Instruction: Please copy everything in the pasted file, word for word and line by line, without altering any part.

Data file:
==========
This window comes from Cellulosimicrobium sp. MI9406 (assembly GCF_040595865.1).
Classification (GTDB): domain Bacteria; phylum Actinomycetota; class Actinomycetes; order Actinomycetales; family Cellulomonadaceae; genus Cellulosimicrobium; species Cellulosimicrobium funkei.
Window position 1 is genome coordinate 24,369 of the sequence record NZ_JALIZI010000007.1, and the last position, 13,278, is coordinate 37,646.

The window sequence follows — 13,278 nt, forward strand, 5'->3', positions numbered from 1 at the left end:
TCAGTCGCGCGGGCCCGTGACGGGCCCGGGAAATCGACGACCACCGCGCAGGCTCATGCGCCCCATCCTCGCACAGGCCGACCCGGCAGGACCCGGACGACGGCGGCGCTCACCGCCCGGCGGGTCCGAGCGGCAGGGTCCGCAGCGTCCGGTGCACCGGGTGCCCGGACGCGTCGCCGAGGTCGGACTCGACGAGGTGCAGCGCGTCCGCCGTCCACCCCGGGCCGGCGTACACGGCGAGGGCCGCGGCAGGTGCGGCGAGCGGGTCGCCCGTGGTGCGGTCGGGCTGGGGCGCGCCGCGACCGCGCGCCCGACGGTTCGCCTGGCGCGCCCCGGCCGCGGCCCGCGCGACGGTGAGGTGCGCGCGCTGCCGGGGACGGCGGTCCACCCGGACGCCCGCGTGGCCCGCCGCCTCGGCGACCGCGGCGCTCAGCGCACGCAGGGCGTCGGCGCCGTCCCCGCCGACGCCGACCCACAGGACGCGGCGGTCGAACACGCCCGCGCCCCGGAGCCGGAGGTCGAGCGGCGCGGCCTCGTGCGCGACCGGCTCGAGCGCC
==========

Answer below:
This window comes from Cellulosimicrobium sp. MI9406 (assembly GCF_040595865.1).
Classification (GTDB): domain Bacteria; phylum Actinomycetota; class Actinomycetes; order Actinomycetales; family Cellulomonadaceae; genus Cellulosimicrobium; species Cellulosimicrobium funkei.
Window position 1 is genome coordinate 24,369 of the sequence record NZ_JALIZI010000007.1, and the last position, 13,278, is coordinate 37,646.

The window sequence follows — 13,278 nt, forward strand, 5'->3', positions numbered from 1 at the left end:
TCAGTCGCGCGGGCCCGTGACGGGCCCGGGAAATCGACGACCACCGCGCAGGCTCATGCGCCCCATCCTCGCACAGGCCGACCCGGCAGGACCCGGACGACGGCGGCGCTCACCGCCCGGCGGGTCCGAGCGGCAGGGTCCGCAGCGTCCGGTGCACCGGGTGCCCGGACGCGTCGCCGAGGTCGGACTCGACGAGGTGCAGCGCGTCCGCCGTCCACCCCGGGCCGGCGTACACGGCGAGGGCCGCGGCAGGTGCGGCGAGCGGGTCGCCCGTGGTGCGGTCGGGCTGGGGCGCGCCGCGACCGCGCGCCCGACGGTTCGCCTGGCGCGCCCCGGCCGCGGCCCGCGCGACGGTGAGGTGCGCGCGCTGCCGGGGACGGCGGTCCACCCGGACGCCCGCGTGGCCCGCCGCCTCGGCGACCGCGGCGCTCAGCGCACGCAGGGCGTCGGCGCCGTCCCCGCCGACGCCGACCCACAGGACGCGGCGGTCGAACACGCCCGCGCCCCGGAGCCGGAGGTCGAGCGGCGCGGCCTCGTGCGCGACCGGCTCGAGCGCC